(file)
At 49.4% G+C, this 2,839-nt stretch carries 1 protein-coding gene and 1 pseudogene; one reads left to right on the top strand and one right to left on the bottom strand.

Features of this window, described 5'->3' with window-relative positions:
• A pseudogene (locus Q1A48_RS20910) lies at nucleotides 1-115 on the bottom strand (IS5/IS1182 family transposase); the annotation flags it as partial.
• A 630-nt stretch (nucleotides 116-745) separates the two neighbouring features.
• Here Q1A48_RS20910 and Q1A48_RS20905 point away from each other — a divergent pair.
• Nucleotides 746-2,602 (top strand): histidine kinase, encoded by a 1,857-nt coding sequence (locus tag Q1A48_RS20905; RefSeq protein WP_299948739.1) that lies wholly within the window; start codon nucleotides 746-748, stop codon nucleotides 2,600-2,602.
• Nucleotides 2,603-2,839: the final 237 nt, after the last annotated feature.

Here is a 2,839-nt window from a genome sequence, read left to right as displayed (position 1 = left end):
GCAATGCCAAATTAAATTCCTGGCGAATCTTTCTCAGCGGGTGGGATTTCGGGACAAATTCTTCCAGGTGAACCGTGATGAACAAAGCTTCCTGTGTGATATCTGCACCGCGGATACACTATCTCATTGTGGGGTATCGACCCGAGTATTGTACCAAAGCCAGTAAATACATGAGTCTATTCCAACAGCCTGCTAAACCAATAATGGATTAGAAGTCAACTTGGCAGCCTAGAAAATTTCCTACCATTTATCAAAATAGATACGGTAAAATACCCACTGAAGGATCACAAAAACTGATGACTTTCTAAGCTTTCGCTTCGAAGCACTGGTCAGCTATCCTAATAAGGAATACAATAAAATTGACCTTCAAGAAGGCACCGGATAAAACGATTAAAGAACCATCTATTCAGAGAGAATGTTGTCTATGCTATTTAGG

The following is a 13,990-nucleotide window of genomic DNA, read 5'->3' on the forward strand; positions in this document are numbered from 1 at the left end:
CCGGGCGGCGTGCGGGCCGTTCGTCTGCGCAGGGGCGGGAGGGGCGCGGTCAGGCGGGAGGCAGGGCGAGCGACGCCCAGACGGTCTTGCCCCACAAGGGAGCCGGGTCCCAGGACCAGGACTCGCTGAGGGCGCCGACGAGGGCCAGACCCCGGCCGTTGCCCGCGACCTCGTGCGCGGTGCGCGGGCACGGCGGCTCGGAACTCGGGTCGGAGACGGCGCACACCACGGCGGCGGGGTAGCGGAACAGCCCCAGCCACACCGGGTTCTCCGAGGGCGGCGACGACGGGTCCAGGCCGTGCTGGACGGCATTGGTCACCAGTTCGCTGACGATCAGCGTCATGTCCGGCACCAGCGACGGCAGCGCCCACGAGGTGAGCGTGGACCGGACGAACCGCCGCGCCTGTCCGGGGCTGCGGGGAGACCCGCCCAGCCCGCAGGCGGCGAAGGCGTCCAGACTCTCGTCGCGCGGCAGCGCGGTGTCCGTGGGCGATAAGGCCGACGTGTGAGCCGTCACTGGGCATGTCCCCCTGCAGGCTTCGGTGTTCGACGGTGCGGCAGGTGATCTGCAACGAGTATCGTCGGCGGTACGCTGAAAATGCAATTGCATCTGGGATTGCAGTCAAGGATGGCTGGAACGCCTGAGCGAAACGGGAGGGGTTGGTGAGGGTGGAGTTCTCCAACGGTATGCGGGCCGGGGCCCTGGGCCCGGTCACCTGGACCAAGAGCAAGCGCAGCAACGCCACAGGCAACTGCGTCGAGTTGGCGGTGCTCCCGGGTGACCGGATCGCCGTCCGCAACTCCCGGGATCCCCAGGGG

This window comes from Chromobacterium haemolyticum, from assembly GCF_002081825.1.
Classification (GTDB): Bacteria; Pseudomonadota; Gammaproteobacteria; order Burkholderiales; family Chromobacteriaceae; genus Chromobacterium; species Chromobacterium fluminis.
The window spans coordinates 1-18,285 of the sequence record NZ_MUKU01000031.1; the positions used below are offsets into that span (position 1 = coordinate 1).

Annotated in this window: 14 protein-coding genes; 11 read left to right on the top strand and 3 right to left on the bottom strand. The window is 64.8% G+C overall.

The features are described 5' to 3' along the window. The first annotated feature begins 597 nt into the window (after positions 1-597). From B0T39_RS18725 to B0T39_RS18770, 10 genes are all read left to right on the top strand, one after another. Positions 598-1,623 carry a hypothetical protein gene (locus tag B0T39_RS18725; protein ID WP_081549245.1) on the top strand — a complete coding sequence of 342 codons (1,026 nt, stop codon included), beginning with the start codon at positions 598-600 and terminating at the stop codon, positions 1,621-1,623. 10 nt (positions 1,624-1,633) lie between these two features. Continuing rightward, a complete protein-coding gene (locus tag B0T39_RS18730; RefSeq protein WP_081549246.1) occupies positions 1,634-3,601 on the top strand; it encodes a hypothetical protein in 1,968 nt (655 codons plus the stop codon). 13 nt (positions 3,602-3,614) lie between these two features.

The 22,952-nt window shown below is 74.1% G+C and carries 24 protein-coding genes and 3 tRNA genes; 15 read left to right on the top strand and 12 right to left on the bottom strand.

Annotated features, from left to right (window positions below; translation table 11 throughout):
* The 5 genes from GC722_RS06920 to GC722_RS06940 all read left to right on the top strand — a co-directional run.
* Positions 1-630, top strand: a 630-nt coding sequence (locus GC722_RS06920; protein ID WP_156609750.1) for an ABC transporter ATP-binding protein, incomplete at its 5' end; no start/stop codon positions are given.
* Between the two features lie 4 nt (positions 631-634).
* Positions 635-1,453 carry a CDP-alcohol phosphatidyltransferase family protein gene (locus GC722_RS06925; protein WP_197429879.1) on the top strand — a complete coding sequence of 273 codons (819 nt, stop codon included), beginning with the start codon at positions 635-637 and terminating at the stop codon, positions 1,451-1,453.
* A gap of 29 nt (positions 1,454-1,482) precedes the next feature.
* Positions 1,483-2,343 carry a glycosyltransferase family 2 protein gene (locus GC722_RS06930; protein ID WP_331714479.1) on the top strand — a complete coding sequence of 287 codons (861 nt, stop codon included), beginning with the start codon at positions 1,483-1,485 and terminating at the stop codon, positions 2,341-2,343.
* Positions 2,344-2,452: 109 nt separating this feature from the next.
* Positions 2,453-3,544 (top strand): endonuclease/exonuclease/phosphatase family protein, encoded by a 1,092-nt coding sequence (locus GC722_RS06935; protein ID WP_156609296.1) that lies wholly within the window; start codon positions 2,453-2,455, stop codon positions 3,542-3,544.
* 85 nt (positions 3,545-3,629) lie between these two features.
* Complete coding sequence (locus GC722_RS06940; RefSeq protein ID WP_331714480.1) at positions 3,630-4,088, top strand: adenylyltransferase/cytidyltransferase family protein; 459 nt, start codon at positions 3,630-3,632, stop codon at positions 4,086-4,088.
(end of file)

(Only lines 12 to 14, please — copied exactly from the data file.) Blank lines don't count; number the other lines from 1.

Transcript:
This window comes from Chromobacterium haemolyticum, from assembly GCF_002081825.1.
Classification (GTDB): Bacteria; Pseudomonadota; Gammaproteobacteria; order Burkholderiales; family Chromobacteriaceae; genus Chromobacterium; species Chromobacterium fluminis.
The window spans coordinates 1-18,285 of the sequence record NZ_MUKU01000031.1; the positions used below are offsets into that span (position 1 = coordinate 1).